Pigeons, Knishes And Rockettes
nytheatre.com review by Robert Weinstein
August 16, 2010
Pigeons, Knishes and Rockettes takes place in New York City just over a month before Christmas Eve. Two twentysomething women, Eve and Georgia, meet in Bryant Park at the end of what seems like a very long day. Georgia is a tall, blonde (actual) Rockette with a sharp tongue and acerbic wit. Eve is a fast-talking (shorter) brunette whose mouth can't possibly move fast enough to get the amount of information she wants out of it. The content of their conversation won't surprise anyone who has spent time eavesdropping at a cafe or watching an episode of Sex in the City: they rehash their day, they complain about their jobs (or lack of them), they make fun of themselves and other people and, ultimately, they discuss the types of romantic relationships and people with whom they'd like to be involved.
Into this discussion walks a piano player name Peter. (I can't account for the presence of a piano in Bryant Park—I haven't seen one there before—but it's there in the play and Peter sits and plays it.) He provides background music and later sings a song. The women initially make fun of him but he's cute and he winks at them so they take notice. Later, in one of those coincidences that only happen in romantic comedies—or only happen in New York City—they run into him on the subway. Peter and Eve hit it off: Peter hates Christmas, Eve loves it. She has one month to convince him how great it is. The match is struck. The plot arrives. Mayhem ensues.
I must confess to rolling my eyes several times during the play's opening scenes. The characters felt familiar, the plot seemed thin, and the content seemed typical. Georgia is confident but can't get anyone to see beyond her looks. Eve constantly compares herself to her gorgeous friends—in addition to Georgia, there is their gay roommate Cherokee—and finds herself lacking, making it difficult for her to accept Peter's love. While I understand the sentiment, it seemed like a flimsy premise on which to base a play.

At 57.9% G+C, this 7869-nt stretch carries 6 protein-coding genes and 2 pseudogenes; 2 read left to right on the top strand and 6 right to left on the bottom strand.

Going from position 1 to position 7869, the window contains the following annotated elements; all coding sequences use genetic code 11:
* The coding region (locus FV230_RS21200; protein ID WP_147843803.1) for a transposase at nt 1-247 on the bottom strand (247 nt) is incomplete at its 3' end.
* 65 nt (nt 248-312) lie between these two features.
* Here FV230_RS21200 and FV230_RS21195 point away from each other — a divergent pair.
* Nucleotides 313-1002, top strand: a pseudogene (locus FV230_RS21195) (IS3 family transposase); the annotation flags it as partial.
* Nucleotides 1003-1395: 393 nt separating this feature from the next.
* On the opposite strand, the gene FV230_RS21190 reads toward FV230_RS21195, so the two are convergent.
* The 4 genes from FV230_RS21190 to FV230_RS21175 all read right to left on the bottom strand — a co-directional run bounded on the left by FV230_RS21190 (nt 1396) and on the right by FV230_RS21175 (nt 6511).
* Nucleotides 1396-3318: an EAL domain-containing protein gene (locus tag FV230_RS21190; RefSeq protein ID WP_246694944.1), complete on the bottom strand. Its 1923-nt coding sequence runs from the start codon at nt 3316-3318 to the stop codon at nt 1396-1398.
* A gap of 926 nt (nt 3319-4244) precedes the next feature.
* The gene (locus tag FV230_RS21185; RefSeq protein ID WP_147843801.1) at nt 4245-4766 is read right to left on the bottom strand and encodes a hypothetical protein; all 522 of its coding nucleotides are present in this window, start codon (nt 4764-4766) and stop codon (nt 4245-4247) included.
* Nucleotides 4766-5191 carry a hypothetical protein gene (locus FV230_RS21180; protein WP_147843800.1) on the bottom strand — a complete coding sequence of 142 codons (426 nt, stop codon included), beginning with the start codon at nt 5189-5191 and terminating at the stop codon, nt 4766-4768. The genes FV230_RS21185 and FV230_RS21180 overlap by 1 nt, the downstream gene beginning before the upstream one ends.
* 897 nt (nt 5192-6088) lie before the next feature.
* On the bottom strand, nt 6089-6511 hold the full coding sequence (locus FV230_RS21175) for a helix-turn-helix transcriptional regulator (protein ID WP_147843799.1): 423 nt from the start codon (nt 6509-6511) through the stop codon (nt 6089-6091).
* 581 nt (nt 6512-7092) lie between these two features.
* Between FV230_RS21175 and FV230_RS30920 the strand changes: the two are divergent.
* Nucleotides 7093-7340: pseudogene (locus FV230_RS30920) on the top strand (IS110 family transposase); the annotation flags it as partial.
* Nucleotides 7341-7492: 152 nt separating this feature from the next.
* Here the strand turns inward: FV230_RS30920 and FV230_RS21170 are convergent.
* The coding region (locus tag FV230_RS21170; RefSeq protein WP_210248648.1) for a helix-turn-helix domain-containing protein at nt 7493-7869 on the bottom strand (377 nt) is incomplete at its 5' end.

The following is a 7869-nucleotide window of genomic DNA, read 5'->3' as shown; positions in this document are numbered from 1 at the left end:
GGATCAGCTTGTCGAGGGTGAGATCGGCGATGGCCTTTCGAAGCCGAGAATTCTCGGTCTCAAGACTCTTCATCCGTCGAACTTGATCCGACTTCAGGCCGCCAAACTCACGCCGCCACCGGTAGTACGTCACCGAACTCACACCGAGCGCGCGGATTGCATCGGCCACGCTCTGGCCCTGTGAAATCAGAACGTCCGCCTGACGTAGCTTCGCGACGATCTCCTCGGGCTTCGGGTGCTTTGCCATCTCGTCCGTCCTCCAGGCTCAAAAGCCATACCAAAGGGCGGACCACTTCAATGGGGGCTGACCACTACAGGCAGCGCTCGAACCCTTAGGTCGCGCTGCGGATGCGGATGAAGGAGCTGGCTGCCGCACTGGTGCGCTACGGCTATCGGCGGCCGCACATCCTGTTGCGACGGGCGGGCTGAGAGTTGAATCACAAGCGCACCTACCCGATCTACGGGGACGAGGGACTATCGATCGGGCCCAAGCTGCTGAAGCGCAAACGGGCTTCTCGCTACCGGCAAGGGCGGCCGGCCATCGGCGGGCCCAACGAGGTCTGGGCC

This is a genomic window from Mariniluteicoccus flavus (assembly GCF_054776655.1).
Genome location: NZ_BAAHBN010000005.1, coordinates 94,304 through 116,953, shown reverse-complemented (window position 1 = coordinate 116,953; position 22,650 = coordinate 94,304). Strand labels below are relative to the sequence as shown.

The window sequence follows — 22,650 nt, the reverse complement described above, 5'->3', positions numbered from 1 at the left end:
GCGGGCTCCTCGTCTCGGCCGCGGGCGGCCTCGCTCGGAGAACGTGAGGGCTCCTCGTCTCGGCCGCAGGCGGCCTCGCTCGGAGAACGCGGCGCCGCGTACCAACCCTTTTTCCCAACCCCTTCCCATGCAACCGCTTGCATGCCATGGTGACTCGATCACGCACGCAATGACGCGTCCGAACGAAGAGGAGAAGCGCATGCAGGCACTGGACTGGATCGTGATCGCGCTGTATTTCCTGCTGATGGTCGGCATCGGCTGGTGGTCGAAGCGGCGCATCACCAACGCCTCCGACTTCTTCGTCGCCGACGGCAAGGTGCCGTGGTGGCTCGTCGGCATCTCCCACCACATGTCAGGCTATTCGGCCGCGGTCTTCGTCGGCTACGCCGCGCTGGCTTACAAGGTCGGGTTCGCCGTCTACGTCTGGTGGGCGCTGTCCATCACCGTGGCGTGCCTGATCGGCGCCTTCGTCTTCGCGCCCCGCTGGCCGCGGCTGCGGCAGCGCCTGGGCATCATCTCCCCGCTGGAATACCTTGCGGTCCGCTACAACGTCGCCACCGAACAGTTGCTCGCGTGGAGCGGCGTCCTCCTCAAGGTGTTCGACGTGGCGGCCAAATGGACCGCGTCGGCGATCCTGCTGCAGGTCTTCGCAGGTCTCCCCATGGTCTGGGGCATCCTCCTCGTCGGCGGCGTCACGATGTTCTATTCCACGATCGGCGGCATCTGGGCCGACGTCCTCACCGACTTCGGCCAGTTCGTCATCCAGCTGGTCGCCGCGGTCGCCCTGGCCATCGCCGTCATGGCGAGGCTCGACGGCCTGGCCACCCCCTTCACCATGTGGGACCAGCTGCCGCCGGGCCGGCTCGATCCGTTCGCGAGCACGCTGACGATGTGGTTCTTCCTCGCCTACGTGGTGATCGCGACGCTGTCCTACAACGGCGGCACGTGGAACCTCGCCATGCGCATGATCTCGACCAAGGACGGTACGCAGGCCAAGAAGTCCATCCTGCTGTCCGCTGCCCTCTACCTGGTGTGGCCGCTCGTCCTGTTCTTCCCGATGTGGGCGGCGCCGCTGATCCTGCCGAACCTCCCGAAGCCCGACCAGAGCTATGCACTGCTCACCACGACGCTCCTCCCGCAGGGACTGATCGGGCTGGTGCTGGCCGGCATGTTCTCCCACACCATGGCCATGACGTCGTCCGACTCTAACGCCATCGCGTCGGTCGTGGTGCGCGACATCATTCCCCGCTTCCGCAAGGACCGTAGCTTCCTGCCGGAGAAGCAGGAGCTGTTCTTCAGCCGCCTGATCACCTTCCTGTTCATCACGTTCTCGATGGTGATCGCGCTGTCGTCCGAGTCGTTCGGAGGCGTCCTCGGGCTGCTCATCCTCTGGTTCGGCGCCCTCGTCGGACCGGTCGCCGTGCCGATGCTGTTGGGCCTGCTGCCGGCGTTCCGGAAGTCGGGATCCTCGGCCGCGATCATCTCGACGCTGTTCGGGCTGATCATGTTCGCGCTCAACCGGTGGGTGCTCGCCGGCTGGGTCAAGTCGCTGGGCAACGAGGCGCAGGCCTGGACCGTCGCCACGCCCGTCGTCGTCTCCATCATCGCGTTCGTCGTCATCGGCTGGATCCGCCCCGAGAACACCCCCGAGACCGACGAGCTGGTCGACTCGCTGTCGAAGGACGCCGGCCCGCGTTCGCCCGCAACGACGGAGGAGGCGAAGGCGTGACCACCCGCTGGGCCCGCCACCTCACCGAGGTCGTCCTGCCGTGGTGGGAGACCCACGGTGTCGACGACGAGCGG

This changed about a third of the way through when, by sheer force of Diane Rissetto's charming script, I lowered my defenses enough to realize I was in the hands of 1) a writer who knows a little something about romantic comedies, and 2) a director generous enough to value relationships over comedy.
Pigeons, Knishes and Rockettes is a New York Play. Rissetto's dialogue—fast, smart and often disconnected—reflects the pace and rhythm of people living in crowded isolation yearning to connect with other human beings. The characters talk around rather than to each other and it is only at the height of tensions—romantic, anger, etc.—that characters are able to achieve a simple moment of understanding. In one playful scene for example, Eve accuses Peter, who confesses to being shy around women, of flirting with her and Georgia by way of his wink. Peter quickly responds with a hint of desperation by tagging the wink as a defense mechanism. "I wink," he says. "Because I don't know what else to do with my face."
This and other lines elicit laughs because they are funny but also as a result of their emotional honesty. Director Ilana Becker gives her actors the space to explore their characters' dimensions and her actors reward her with genuinely likable performances. As portrayed by Julia Arazi and Carl Howell, there's palpable chemistry between Peter and Eve. Both actors convey the affection they share as well as the scars they possess that keep them from realizing their love. And even though Georgia and Cherokee are written as supporting characters, Kristin Muri and Matthew Waterson bring a tremendous sense of play and dignity to their respective roles.
I would be shirking my duty as a reviewer by not telling you the play needs some work. One plot point involving a scarf made me want to stand up and scream, "Noooooooo!" It was seriously difficult to remain seated. There are also two or three meandering scenes that decelerate the overall pace and momentum. But the play's intelligence and humanity more than make up for it. By emphasizing our need to communicate, and by recognizing how difficult that can be, Rissetto and Becker provide a framework from which the characters can reveal themselves. And in doing so, we come to both care for them and see how much they care for each other.